City Reputation Rankings & Sustainability: Key Insights
After laboring through the archives of city histories to bring you the background stories of these four cities several glowing important truths have become clear.
If you take a deep look into the histories of each city you will become lost in the detail, but if you compare them this becomes apparent:
- Iconic projects are very helpful in tagging a city as sustainable in people’s imagination.
- A beautiful surrounding natural environment helps enormously.
- However it is citizen identification with the sustainability story, through activism or popular movement, which galvanizes a long-term path towards ever greener goals.
- Transport has played an important role thus far in each of these cities trajectory towards sustainability and the move away from car-centered-growth has paid dividends.
- The reduction of CO2 emissions is the key indicator to follow in the years ahead as it will influence a wide range of projects such as green buildings through to renewable energy, and will determine which cities reap the benefits of a sustainability reputation in the future. Three of these four cities have emissions reduction targets.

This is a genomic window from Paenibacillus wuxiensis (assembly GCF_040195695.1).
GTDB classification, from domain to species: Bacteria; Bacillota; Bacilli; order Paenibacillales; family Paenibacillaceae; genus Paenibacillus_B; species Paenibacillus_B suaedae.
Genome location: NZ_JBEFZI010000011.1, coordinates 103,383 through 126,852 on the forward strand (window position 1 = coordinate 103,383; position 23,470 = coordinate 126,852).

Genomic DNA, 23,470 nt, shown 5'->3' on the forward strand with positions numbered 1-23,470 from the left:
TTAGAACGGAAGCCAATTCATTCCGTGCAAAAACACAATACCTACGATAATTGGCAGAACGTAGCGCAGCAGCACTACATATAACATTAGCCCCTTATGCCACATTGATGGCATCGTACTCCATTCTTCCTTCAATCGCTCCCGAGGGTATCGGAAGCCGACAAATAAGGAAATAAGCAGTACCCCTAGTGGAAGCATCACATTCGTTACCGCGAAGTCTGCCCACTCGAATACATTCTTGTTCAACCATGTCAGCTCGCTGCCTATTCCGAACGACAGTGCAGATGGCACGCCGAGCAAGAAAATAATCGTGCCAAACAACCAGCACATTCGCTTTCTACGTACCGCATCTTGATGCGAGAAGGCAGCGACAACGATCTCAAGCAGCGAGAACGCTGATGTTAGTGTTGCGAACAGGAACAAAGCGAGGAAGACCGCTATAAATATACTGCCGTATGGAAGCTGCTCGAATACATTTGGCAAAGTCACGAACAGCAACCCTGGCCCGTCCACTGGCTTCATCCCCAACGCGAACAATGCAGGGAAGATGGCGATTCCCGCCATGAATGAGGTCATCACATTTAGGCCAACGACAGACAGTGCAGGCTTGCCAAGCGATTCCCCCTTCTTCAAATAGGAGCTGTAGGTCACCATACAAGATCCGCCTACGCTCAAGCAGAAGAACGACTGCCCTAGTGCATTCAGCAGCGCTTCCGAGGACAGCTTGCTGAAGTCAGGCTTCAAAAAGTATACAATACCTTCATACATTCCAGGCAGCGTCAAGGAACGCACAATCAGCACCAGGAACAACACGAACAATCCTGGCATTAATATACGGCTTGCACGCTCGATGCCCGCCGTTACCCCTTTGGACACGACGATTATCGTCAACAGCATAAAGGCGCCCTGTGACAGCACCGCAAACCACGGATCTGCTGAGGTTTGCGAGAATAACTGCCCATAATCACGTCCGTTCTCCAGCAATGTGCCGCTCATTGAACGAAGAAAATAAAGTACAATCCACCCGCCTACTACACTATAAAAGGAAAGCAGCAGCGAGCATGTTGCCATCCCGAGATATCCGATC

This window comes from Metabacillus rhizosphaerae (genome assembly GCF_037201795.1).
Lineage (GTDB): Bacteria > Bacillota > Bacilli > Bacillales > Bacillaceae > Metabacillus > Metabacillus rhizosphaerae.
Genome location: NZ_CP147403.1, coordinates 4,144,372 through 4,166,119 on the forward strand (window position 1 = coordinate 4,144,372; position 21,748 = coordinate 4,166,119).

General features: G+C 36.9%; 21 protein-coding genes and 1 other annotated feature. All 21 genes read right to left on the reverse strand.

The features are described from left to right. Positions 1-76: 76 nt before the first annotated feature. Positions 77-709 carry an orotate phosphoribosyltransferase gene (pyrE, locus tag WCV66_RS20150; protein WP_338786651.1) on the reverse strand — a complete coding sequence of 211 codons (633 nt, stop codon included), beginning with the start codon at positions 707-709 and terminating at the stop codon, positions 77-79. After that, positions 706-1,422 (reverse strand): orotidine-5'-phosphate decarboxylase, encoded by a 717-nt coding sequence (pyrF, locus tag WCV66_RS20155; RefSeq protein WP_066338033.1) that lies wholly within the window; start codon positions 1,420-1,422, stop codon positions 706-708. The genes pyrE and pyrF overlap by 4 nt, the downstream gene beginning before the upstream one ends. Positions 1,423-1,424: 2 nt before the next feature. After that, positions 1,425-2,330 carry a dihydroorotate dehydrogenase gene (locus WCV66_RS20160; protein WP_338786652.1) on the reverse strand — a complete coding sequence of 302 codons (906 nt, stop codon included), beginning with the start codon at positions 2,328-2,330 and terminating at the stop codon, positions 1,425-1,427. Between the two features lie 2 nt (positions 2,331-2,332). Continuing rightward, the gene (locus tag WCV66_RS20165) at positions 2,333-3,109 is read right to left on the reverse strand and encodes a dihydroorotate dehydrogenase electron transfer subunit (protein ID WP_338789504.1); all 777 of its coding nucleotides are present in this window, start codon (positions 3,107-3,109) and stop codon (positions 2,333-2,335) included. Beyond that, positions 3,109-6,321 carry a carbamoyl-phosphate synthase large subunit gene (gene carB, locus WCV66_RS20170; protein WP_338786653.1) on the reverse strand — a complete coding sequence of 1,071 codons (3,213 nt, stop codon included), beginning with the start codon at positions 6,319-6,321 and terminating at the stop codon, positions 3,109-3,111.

We have discovered that some elements of sustainability are more fashionable than others. Yet, the cities that are benefiting from a good sustainability reputation are riding on a mixture of both old and new. The ‘old’ are the decisions made by our forefathers that have improved or preserved the ‘environment’. This typically means public transportation, cycling and walking in our cities but also means the natural wilderness. The ‘new’ means those iconic projects that link back to sustainability, transportation and nature themes.
The wonderful thing about sustainability reputations is they can’t really be faked. An iconic project will attract attention but won’t capture the hearts and minds of the people like a long story will. The next volume in the story of urban sustainability will most likely focus on the battle to reduce CO2 emissions, resulting in many colorful manifestations.
What with the Paris agreement burning a new urgency into public policy and climate change hot on our heels there will be a renewed vigor from cities to reduce greenhouse gas emissions and this will lead to new stories, new identities and new reputations. New green urban beauties, with few cars, and… let’s see.
With a degree in environmental engineering (Melbourne) and expert in sustainability analysis, Emily has a keen interest in the sustainability of cities, including their buildings, renewable energy and infrastructure.
Emily, now living in Berlin, is the founder and editor of plannedcities.com dedicated to unlocking the benefits and profitability of urban sustainability.
Connect with Emily on LinkedIn